On 12 September 2008 at 4:22 p.m. in California’s San Fernando Valley, a commuter train carrying 225 riders collided with a freight train in what came to be known as the Chatsworth crash, 135 people were injured and 25 died. One of the deceased was 49-year-old Charles E. Peck.
His fiancee heard about the crash from a news report on the radio as she was driving to the train station to pick up her intended. Peck’s parents and siblings joined her. Peck’s body was recovered from the wreckage 12 hours after the accident.
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Yet for the first eleven of those hours, his cell phone placed call after call to his loved ones, calling his son, his brother, his stepmother, his sister, and his fiancee. In all, his various family members received 35 calls from his cell phone through that long night.
When they answered, all they heard was static; when they called back, their calls went straight to voice mail.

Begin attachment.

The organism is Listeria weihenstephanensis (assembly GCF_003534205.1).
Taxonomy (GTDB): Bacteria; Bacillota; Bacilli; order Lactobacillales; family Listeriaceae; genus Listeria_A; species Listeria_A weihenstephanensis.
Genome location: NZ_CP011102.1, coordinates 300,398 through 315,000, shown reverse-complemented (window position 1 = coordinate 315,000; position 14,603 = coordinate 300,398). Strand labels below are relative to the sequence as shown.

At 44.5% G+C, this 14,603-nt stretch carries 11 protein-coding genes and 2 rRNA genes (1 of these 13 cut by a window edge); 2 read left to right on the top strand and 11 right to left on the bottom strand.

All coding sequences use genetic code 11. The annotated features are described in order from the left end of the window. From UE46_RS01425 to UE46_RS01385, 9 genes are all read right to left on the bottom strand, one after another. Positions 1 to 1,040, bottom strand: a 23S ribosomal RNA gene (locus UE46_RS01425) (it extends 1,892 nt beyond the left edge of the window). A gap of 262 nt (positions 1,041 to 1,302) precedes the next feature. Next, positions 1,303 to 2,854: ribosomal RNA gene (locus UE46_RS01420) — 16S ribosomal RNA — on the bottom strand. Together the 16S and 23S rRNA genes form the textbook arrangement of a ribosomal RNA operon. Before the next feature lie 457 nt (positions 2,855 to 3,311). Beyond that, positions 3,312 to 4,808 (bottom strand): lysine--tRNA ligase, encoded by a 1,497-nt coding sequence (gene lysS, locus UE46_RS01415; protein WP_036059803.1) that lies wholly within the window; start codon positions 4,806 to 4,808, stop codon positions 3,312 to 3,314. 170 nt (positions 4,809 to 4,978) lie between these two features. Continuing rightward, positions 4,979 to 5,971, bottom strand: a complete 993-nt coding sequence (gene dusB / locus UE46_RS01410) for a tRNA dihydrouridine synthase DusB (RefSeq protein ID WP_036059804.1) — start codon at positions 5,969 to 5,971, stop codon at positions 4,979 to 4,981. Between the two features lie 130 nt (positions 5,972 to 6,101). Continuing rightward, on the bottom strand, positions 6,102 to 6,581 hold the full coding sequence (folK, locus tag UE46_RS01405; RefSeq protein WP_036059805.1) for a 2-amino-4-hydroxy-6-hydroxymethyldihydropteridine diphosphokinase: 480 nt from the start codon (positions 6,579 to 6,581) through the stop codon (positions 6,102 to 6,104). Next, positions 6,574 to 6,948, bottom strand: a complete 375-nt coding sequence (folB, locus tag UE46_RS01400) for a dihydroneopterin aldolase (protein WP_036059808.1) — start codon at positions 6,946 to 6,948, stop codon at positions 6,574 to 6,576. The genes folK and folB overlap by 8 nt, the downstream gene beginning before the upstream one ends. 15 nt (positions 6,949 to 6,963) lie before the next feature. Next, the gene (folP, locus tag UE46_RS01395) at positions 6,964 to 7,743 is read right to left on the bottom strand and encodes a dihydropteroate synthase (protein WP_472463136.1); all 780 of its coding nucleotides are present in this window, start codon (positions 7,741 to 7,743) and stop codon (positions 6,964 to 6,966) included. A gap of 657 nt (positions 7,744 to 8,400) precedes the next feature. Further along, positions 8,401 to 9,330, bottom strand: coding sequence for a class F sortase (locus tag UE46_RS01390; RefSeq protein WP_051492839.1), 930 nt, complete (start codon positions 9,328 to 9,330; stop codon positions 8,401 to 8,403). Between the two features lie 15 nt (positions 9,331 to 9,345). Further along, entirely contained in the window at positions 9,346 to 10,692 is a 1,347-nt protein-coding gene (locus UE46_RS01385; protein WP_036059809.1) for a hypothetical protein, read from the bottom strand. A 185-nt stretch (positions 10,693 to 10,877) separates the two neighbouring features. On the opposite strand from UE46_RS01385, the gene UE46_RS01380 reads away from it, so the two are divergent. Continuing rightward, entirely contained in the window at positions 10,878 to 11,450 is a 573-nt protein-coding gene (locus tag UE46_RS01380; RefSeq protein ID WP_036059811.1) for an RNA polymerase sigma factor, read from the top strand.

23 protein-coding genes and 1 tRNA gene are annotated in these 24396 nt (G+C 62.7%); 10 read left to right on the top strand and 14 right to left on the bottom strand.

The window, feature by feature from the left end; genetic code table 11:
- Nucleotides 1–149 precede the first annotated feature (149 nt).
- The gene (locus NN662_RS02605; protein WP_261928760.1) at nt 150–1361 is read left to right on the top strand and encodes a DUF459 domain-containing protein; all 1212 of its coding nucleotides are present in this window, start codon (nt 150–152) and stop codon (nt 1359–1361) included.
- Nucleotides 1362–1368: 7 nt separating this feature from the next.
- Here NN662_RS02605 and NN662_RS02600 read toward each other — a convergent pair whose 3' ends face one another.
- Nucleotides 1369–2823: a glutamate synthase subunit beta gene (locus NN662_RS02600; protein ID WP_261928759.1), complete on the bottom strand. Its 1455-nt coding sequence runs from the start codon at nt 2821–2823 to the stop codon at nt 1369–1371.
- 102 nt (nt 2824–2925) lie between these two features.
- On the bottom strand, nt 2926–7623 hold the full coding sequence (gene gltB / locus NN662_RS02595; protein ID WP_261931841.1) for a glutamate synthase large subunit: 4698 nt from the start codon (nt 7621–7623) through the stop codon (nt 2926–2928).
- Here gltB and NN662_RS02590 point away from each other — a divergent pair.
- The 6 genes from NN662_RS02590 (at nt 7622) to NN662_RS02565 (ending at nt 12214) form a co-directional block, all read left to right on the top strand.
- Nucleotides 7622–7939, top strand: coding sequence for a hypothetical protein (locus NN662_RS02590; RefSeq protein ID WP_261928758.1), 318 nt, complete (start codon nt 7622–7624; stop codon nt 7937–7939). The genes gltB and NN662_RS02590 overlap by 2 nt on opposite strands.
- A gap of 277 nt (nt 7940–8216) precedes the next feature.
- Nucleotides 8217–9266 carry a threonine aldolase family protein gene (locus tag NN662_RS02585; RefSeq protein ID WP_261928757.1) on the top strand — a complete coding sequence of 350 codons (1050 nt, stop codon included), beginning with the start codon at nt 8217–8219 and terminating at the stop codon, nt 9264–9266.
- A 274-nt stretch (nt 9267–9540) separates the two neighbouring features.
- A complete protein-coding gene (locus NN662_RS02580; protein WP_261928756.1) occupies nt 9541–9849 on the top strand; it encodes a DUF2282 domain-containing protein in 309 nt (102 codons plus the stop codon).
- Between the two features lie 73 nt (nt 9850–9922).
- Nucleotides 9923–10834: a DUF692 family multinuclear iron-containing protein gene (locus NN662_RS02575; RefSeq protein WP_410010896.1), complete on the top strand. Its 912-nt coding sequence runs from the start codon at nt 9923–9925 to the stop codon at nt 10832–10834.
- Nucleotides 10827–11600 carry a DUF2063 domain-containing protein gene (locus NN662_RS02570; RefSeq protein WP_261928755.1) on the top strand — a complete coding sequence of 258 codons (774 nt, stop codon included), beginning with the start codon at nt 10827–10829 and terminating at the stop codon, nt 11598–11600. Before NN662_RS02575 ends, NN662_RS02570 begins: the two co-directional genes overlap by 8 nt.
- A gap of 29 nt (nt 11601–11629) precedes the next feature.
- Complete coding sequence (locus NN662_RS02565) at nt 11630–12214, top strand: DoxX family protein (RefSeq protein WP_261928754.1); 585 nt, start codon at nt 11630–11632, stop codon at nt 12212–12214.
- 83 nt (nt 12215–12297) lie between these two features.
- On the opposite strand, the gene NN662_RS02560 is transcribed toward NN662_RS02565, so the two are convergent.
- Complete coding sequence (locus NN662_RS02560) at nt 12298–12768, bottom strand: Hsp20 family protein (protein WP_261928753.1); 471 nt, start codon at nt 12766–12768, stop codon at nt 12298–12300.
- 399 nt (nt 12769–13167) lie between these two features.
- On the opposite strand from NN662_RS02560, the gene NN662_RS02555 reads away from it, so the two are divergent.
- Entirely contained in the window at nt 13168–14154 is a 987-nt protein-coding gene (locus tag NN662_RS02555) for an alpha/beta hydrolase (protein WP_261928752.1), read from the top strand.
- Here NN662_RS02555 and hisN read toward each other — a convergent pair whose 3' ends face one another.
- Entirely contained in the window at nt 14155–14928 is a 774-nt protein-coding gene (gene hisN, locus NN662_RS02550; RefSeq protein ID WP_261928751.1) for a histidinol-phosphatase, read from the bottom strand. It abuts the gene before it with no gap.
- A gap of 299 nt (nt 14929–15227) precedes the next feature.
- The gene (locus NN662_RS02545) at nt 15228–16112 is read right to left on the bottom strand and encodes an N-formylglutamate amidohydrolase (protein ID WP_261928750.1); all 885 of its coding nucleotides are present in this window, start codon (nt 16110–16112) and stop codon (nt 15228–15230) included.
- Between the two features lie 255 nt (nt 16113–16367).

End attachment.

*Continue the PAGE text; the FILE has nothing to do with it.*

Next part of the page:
But the calls gave them hope that the man they loved was still alive, just trapped somewhere in the wreckage.
The barrage of calls prompted search crews to trace the whereabouts of the phone through its signal and to once again look through the wreckage. They finally found Peck’s body about an hour after the calls from his cell phone stopped.
The rescuers said that his body showed no sign that he lived even for a short time after the crash. Charles Peck had died on impact.
Yet long past his death, his cell phone had continued to reach out to many of those he cared most about, and ultimately led rescuers to his mortal remains.